Law and order

COVID-19 versus human rights
The virus is the latest excuse for governments to slash and burn the individual rights of prisoners

© Stephen Barnes / Alamy

For many government departments and agencies, COVID-19 has become a reason not to creatively protect and enhance human rights, but to further restrict them.

In my day job, I advocate for people subject to involuntary orders under Queensland’s Mental Health Act 2016. Many patients confined to hospital wards found their measly packets of “leave” summarily cancelled as the COVID-19 crisis emerged, even if all they had been accessing was escorted walks around hospital grounds.

Some police officers have relished the extra powers they’ve been given under the emergency health regulations. Reports from the Northern Territory claim that officers have barged into houses to do headcounts. As of May 25, NT police had issued 60 fines tied to infringements of health regulations, at least 15 of which were issued in Tennant Creek, a town of just 3000 people, half of whom are Aboriginal. In most of those cases, police no doubt had the discretion to simply advise people of the restrictions. Professionals working with emergency-housed homeless people in Brisbane tell me that police have been patrolling the corridors of serviced apartments under the cover of conducting COVID-19 compliance checks, and they have taken the opportunity to execute outstanding warrants.

“COVID-19 versus human rights” is also the title of a brief essay published last week by Queensland Corrective Services on its own website.

QCS accepts that it is tasked “with the humane containment and supervision of prisoners and offenders”. It also accepts that the state’s new Human Rights Act 2019 and the Optional Protocol to the Convention against Torture (OPCAT, which the Turnbull government ratified in 2017) are “worthy and important principles”. But inside a prison, QCS explains, COVID-19 presents some real challenges. In some prisons overseas, infection rates have topped 90 per cent.

“The nature of prisons makes social distancing all but impossible,” QCS laments, “and the incarcerated population … has significantly poorer health indicators than the general population.” It’s not wrong there. Mental illness, intellectual disability, heart disease, lung disease – prisoners collect these accoutrements like stamps. In response to the pandemic, QCS has cancelled visits by families and lawyers, sent all “new receptions” into 14-day isolation, and generally limited prisoners’ access to exercise. “The reality is,” says QCS grimly, “the virus cares not for an individual’s rights.”

Assuming for a moment that “humane containment” is not an impossibility (like “protectionist deregulation” or “false truth”), one solution to prisons’ inherent vulnerability to COVID-19 is to get people out of them. In March, the parliaments of NSW and the ACT passed emergency legislation giving their respective Corrections commissioners the power to release prisoners – much like the United States has done. Which is great, except that neither commissioner has since ordered a single COVID release under their new powers.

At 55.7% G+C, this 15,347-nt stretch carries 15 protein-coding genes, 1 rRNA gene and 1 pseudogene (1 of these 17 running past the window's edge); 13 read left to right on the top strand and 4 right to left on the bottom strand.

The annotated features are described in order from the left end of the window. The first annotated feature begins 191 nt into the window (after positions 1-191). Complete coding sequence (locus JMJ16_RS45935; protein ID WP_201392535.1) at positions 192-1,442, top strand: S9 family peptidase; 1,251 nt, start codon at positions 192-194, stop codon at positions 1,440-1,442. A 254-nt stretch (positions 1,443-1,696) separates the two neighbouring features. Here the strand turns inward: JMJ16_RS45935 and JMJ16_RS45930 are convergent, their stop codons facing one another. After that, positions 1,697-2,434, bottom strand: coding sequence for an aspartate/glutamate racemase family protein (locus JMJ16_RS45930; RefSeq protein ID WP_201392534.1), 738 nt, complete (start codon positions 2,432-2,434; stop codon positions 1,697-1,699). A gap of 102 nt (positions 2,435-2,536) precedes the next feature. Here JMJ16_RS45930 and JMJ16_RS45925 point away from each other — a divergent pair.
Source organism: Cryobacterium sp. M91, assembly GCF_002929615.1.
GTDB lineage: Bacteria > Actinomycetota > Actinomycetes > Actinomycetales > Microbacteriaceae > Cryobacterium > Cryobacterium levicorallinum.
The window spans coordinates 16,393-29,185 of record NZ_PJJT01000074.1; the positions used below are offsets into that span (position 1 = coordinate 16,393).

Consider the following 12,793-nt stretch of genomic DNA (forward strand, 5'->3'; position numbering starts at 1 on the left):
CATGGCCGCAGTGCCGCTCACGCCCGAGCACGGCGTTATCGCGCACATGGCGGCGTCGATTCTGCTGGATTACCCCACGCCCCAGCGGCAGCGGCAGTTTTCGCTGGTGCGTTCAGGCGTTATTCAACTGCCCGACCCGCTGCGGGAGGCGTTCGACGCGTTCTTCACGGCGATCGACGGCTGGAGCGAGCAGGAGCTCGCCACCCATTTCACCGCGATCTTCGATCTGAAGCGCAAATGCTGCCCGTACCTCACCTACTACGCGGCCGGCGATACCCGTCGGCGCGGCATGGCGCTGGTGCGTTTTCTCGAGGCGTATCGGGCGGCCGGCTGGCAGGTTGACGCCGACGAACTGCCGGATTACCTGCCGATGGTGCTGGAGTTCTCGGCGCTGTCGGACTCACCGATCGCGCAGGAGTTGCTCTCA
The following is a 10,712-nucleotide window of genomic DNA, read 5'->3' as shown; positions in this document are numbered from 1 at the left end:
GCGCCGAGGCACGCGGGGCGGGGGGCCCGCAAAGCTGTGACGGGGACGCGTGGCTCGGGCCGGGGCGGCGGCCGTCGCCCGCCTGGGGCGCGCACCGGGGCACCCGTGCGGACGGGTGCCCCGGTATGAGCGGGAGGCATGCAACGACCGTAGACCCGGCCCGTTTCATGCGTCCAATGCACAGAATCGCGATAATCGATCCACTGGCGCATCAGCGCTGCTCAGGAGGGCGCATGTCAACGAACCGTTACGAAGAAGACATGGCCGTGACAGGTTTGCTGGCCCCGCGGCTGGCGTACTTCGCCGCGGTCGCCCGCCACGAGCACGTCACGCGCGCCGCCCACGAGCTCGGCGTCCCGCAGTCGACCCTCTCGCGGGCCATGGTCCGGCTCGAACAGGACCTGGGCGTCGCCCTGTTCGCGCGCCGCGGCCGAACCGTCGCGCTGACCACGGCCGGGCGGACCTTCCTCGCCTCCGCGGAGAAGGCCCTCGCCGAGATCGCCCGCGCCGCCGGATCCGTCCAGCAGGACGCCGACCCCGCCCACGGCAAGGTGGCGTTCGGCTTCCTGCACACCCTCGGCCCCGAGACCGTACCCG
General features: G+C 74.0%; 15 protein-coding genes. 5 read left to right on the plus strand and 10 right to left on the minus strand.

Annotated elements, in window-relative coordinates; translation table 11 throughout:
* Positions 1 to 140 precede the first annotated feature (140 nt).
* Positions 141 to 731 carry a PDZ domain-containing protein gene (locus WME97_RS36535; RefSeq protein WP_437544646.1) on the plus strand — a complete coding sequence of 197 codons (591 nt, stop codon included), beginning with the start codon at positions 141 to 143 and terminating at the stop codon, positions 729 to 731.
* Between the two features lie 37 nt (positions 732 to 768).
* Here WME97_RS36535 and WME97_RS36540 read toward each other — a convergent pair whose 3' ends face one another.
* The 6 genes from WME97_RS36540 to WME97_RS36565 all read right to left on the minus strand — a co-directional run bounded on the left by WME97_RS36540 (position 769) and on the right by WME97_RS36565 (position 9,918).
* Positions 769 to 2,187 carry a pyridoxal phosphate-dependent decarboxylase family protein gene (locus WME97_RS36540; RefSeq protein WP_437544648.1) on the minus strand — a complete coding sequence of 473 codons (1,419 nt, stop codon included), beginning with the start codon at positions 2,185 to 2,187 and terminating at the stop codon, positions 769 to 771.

Last week, the Palaszczuk Labor government introduced its own legislation that would have allowed prisons to release prisoners up to a week before their scheduled parole dates. This would allow for better coordination with what are now very infrequent flights home – including to Aboriginal communities in the state’s far north – so as to avoid parolees wandering the streets in breach of health restrictions. But Palaszczuk’s commitment to sense and reason didn’t survive the mere posing of questions by the Murdoch-owned Courier-Mail, which wasn’t having a bar of it. The government backflipped by 8pm the same day, with its police minister saying something enlightening about doing crime and doing time.

When Queensland’s attorney-general introduced that state’s new human rights laws in parliament 19 months ago, she said the laws were “about changing the culture of the public sector”. Five months after they came into effect, there’s precious little evidence of cultural change. The same could be said of Victoria, where a human rights charter (in effect since 2007) did not cause the minister responsible for the welfare of detained children, or her department, to think twice before transferring them into a maximum-security wing of Barwon Prison in 2017. (The courts ultimately decided the transfer was illegal, but the damage had been done.)

As if to underscore the propensity for Australian governments to react to emergencies by slashing and burning individual rights, Scott Morrison this week promised to further “reform” Australia’s industrial relations laws so as to “create” more jobs. There’s only one way that IR law reform can conceivably have a job-creating effect, and that’s by relaxing regulations such as the minimum wage and award conditions – as if WorkChoices hadn’t relaxed them enough. But, as many who work as “contractors” in the gig economy are discovering, working for low pay and poor conditions isn’t all it’s cracked up to be.

Even as (some) state and territory parliaments have enacted shiny new human rights laws in recent years, governments have found it not at all difficult to get around them. COVID-19 is merely the latest of many excuses. But it’s in emergency situations that human rights are most valuable.

Russell Marks

Russell Marks is a lawyer and an honorary research associate at La Trobe University. He is the author of Crime and Punishment: Offenders and Victims in a Broken Justice System (Black Inc., 2015). 

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